William Dearth
I really enjoyed St. Petersburg. Having traveled there a few years ago, it helped bring this novel to life. Having also witnessed and been a victim of the sinister side of St. Petersburg, it was not difficult to imagine many of the scenes from the novel. I like it when I can revert to visualization when reading a novel. It is quite satisfying to be able to recall the Peter and Paul Fortress, the mighty Neva and Nevsky Prospect while reading this suspenseful novel.

I can't say that I see the claim...more
Грандиозный пример авторской пунктуации, осмысленной и беспощадной. А кроме того (только вот... как же это, позвольте?) — роман в стихах в прозе, аккуратная и тем более значимая точка (пусть и очередная) русской литературы. Каждый абзац, каждое предложение разворачивать осторожно, на цыпочках, — воздастся сполна.
Sep 05, 2007 Zach rated it 5 of 5 stars
Recommends it for: 1905
After learning 19th Russian Historians had to say about the bomb tossed at the carriage of the Russian Tsar, the first defiance against the monarch by terrorists unsupressed by the massive Russian Bear. Bely's Petersburg is a novel with the seizure on the Palace in Moscow where the Tsar hardly scraped the riots as crowds tore in the city streets for his royal heinous, and the reactionary Tsar emerging from the ashes with his great St Petersburg. Where the stolid enforcement on the letter of the...more
"Time sharpens its teeth for everything-it devours body and soul and stone."

This is no ordinary book, and it was a mistake to think I could read it like one.

It is fantastically dense, with layers upon layers of symbolism, history - a very Russian book. Which is appropriate, as it deals with the Russian idea of identity. The unusual style and use of symbols is very off-putting, but you become accustomed to it, if not totally comprehending. I will have to return to this book in the future. It dese...more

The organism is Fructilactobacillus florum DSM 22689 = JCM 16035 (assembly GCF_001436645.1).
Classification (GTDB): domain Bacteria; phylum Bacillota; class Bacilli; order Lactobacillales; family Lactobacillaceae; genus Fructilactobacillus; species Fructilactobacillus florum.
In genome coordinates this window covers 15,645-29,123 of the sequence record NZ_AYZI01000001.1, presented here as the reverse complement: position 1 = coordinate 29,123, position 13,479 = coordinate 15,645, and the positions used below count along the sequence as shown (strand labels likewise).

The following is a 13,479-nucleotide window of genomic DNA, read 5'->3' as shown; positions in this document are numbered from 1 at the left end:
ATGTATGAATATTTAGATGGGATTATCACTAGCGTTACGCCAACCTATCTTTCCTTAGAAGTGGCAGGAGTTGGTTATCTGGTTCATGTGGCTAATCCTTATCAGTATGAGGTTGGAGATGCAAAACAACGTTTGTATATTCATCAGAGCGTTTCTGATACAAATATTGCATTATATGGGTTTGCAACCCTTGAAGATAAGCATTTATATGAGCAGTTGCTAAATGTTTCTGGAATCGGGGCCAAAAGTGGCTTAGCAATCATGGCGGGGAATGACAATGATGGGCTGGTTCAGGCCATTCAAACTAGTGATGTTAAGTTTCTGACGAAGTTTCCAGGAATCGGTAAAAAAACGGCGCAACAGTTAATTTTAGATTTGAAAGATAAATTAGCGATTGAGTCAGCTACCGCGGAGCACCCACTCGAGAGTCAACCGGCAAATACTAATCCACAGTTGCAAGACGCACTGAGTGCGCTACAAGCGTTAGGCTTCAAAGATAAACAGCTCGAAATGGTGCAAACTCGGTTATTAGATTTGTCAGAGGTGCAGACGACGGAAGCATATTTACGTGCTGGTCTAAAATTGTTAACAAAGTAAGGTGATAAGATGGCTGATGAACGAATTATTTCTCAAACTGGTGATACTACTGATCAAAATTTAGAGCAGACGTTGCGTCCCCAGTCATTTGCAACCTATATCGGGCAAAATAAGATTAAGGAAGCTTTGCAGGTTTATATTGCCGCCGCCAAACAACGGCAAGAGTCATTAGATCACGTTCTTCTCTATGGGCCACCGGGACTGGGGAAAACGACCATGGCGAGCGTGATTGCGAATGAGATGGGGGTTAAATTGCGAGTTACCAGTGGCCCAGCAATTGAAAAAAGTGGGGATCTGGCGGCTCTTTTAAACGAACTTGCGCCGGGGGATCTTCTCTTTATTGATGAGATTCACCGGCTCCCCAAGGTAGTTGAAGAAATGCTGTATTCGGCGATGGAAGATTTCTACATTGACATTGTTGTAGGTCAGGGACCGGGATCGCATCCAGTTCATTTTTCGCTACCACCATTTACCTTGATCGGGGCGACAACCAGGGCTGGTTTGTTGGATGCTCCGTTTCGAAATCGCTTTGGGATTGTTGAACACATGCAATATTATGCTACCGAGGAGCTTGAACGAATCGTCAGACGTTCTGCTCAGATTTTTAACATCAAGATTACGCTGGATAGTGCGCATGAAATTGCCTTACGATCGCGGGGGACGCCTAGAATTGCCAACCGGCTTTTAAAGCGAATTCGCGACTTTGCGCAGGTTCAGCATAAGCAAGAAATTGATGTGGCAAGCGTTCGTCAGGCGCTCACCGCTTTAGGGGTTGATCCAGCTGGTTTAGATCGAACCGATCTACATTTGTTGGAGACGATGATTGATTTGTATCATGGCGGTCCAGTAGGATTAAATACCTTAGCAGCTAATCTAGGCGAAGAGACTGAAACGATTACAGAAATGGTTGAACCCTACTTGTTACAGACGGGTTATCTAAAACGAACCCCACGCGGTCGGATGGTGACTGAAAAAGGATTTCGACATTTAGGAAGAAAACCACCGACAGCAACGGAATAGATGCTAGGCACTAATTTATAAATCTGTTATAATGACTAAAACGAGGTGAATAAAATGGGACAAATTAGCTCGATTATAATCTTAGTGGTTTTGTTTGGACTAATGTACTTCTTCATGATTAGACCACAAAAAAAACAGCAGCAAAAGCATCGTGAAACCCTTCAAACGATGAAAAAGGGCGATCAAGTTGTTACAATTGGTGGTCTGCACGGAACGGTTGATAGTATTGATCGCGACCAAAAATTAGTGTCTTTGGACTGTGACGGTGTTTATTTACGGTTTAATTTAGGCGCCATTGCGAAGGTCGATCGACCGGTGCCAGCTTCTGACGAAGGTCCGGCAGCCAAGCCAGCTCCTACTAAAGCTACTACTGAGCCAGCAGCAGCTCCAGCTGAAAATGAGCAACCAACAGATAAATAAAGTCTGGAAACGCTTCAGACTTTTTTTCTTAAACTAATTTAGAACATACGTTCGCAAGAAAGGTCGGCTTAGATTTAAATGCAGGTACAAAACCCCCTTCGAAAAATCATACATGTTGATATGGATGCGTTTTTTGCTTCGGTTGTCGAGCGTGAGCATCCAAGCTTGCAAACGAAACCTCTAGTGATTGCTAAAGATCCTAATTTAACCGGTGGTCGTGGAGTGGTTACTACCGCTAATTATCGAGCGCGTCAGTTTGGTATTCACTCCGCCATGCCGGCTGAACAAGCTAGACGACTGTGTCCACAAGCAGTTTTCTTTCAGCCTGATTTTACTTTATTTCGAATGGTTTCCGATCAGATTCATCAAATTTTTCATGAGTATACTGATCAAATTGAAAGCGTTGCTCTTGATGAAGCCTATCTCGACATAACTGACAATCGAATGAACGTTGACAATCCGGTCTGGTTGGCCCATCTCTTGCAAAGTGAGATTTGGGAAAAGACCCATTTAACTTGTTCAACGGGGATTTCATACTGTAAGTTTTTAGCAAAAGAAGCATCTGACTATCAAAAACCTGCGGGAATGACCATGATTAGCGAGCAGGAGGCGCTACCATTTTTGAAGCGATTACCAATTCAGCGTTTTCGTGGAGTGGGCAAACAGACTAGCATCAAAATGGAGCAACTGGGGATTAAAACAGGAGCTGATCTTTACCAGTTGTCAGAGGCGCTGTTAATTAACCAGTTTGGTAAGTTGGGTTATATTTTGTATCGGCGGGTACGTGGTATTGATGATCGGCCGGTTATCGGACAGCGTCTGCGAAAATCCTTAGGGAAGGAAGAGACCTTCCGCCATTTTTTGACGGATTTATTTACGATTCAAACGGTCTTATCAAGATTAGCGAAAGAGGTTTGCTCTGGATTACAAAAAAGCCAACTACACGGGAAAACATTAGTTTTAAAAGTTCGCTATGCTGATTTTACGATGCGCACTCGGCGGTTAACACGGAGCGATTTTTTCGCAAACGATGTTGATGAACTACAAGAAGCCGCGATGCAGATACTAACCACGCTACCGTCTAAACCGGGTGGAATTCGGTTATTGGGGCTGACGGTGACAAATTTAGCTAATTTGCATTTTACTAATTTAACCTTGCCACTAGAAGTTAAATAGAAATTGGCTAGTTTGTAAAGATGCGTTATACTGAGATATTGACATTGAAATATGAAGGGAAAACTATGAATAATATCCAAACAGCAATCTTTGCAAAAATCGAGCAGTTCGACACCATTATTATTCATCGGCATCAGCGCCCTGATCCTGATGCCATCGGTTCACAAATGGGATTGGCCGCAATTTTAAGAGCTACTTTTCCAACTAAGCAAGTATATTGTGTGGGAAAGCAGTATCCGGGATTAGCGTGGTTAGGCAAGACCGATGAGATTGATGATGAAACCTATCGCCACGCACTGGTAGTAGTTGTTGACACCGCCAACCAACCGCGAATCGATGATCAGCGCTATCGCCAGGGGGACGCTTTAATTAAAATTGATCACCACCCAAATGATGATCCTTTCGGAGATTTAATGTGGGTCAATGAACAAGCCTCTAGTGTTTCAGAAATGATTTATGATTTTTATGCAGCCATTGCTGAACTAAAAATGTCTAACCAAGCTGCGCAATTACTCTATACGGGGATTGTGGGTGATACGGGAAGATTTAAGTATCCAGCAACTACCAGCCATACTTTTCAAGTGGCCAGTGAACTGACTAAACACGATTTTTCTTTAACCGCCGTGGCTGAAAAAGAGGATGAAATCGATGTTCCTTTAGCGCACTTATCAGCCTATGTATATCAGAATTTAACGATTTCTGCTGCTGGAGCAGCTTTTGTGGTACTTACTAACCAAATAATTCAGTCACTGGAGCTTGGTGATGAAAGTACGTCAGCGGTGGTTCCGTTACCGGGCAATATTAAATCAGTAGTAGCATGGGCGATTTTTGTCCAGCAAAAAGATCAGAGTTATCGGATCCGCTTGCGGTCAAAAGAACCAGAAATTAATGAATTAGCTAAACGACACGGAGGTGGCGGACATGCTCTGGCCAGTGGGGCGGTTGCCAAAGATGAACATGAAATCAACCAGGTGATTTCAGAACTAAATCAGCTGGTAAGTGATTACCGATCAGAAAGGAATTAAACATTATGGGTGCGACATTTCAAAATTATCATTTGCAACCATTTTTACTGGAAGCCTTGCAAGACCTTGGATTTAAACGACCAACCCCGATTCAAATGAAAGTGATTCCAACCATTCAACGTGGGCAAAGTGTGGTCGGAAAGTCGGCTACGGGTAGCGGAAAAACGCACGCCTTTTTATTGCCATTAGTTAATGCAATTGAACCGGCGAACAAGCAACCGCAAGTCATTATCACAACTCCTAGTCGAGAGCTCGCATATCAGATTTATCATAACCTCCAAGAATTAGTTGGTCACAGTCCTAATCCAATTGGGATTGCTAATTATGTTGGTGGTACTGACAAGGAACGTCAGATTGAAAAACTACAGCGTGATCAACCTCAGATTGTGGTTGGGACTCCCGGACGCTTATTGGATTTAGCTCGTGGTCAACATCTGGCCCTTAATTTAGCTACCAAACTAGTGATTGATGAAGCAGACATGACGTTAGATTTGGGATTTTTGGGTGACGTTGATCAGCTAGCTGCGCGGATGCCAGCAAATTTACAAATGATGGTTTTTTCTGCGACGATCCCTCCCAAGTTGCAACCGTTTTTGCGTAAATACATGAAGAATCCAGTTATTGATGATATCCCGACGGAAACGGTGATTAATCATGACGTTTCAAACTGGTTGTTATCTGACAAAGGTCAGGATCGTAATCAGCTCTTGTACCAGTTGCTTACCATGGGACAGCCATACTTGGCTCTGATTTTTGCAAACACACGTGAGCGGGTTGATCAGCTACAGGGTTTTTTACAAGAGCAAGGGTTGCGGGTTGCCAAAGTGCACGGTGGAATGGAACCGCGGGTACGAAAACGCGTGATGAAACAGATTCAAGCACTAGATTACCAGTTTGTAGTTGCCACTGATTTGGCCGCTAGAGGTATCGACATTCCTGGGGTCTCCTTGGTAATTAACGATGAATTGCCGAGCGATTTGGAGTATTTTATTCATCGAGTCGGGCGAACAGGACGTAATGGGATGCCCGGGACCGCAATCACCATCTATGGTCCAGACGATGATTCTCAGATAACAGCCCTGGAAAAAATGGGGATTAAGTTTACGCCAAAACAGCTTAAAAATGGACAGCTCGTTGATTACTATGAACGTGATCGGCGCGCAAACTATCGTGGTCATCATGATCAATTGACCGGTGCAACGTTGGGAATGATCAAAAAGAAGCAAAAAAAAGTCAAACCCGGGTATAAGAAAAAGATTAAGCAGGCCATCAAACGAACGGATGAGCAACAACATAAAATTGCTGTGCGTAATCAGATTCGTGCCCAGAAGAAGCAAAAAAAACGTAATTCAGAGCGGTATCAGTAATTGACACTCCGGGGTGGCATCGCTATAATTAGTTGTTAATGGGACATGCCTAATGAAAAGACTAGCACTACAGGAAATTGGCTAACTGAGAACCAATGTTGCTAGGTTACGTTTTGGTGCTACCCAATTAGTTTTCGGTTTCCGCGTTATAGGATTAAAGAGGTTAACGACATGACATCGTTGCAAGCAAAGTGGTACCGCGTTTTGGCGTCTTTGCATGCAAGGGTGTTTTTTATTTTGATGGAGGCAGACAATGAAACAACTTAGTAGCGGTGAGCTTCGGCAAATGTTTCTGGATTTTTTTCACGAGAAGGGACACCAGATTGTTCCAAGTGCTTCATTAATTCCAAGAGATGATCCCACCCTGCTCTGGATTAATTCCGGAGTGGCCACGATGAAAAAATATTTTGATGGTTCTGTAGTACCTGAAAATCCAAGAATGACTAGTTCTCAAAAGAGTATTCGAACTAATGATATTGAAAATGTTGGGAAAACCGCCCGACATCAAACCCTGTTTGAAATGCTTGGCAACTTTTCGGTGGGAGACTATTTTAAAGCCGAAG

The Bronze Horseman descends from his pedestal and goes visiting at night. A young man has a bomb which is given literary expression. Cockroaches crawl beneath wallpaper.

This is St. Petersburg before the revolution. It has a great long street on which are doors with numbers on them, numbers in sequence mind you. It is the capital, but it is not the capital, and if it is not the capital then what is it?
Itai Miller
Jul 09, 2007 Itai Miller rated it 3 of 5 stars  ·  review of another edition
Recommends it for: Dostoevsky and Joyce fans
I like it, I like it a lot. But whenever reading Russian literature I just feel like an outsider. I want to enjoy the language and the puns and the clever plays on words that I know I'm missing out on.

There are a few elements missing from this novel, there's a level of developmental suppression. I wouldn't put Biely up with Tolstoy or Dostoevsky but he's definitely underrated and under-read.

Brent Legault
Nabokov called this was one of his favorite novels (along with Anna Karenina and Ulysses) so I felt I should like it more than I did. Perhaps I'm just a fool. Or perhaps I don't always have to recognize the genius of what a genius liked in order to appreciate the genius of that genius.
Jul 28, 2007 Kate rated it 5 of 5 stars
Recommends it for: literature enthusiasts
Shelves: favorites, fiction
For me, the absolute best thing that came out of Russian Lit class. Known as the classic text of Symbolist literature, the story is a layered and exciting maze, with a bomb at the center. Loved it!
God, how do you 'rate' a modernist classic... The love child of Gogol and Beckett. Nabokov rated it above Ulysses. But he was Nabokov, so caveat emptor.
« previous 1 3 4 5 6 7 8 9 99 100 next »
topics  posts  views  last activity   
Goodreads Librari...: ISBN 9783518457160 4 29 Mar 30, 2013 10:31AM  
  • Envy
  • The Petty Demon
  • The Golovlyov Family
  • The Queue
  • The Foundation Pit
  • Moscow to the End of the Line
  • The Life and Extraordinary Adventures of Private Ivan Chonkin
  • Red Cavalry
  • The Gentleman from San Francisco and Other Stories (Penguin Modern Classics)
  • Forever Flowing
  • Generations of Winter
  • Kolyma Tales
  • Today I Wrote Nothing: The Selected Writings
  • The Dream Life of Sukhanov
  • Memories of the Future
  • The Case of Comrade Tulayev
  • A School for Fools
  • The Compromise
Andrei Bely was a Russian novelist, poet, theorist, and literary critic. His miasmal and profoundly disturbing novel Petersburg was regarded by Vladimir Nabokov as one of the four greatest novels of the twentieth century.

Nikolai Bugaev was well known for his influential philosophical essays, in which he decried geometry and probability and trumpeted the virtues of hard analysis. Despite — or becau...more
More about Andrey Bely...
The Silver Dove Kotik Letaev The Dramatic Symphony; The Forms Of Art Симфонии Собрание сочинений. Стихотворения и поэмы

Share This Book

“People as such do not exist: they are all 'things conceived” 3 likes
“As ruas de Petersburgo possuem uma propriedade indubitável - a de transformar transeuntes em sombras.” 2 likes
More quotes…